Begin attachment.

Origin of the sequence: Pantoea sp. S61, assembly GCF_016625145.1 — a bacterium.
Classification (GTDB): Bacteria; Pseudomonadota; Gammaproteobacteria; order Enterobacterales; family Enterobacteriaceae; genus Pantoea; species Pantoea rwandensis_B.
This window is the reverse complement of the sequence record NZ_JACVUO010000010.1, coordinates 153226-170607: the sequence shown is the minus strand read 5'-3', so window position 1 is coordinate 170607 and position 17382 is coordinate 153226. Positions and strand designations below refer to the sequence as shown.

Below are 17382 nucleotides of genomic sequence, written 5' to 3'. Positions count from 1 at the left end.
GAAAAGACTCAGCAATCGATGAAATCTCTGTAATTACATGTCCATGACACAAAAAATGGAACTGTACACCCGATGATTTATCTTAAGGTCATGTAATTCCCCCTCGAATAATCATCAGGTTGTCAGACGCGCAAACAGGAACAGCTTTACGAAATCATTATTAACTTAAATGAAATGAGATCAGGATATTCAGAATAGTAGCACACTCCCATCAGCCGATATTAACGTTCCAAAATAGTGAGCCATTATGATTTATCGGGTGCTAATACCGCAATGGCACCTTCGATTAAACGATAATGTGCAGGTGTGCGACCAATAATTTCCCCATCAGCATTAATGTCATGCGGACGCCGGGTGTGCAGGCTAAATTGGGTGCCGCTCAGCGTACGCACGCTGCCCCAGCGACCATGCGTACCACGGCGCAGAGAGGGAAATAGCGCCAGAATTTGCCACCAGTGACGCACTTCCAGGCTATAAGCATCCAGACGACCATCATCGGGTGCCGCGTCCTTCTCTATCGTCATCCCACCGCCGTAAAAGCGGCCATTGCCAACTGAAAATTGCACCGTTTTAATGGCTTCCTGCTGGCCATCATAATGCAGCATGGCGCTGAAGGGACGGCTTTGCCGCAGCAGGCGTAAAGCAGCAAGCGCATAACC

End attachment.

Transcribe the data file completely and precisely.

Origin of the sequence: Pantoea sp. S61, assembly GCF_016625145.1 — a bacterium.
Classification (GTDB): Bacteria; Pseudomonadota; Gammaproteobacteria; order Enterobacterales; family Enterobacteriaceae; genus Pantoea; species Pantoea rwandensis_B.
This window is the reverse complement of the sequence record NZ_JACVUO010000010.1, coordinates 153226-170607: the sequence shown is the minus strand read 5'-3', so window position 1 is coordinate 170607 and position 17382 is coordinate 153226. Positions and strand designations below refer to the sequence as shown.

Below are 17382 nucleotides of genomic sequence, written 5' to 3'. Positions count from 1 at the left end.
GAAAAGACTCAGCAATCGATGAAATCTCTGTAATTACATGTCCATGACACAAAAAATGGAACTGTACACCCGATGATTTATCTTAAGGTCATGTAATTCCCCCTCGAATAATCATCAGGTTGTCAGACGCGCAAACAGGAACAGCTTTACGAAATCATTATTAACTTAAATGAAATGAGATCAGGATATTCAGAATAGTAGCACACTCCCATCAGCCGATATTAACGTTCCAAAATAGTGAGCCATTATGATTTATCGGGTGCTAATACCGCAATGGCACCTTCGATTAAACGATAATGTGCAGGTGTGCGACCAATAATTTCCCCATCAGCATTAATGTCATGCGGACGCCGGGTGTGCAGGCTAAATTGGGTGCCGCTCAGCGTACGCACGCTGCCCCAGCGACCATGCGTACCACGGCGCAGAGAGGGAAATAGCGCCAGAATTTGCCACCAGTGACGCACTTCCAGGCTATAAGCATCCAGACGACCATCATCGGGTGCCGCGTCCTTCTCTATCGTCATCCCACCGCCGTAAAAGCGGCCATTGCCAACTGAAAATTGCACCGTTTTAATGGCTTCCTGCTGGCCATCATAATGCAGCATGGCGCTGAAGGGACGGCTTTGCCGCAGCAGGCGTAAAGCAGCAAGCGCATAACC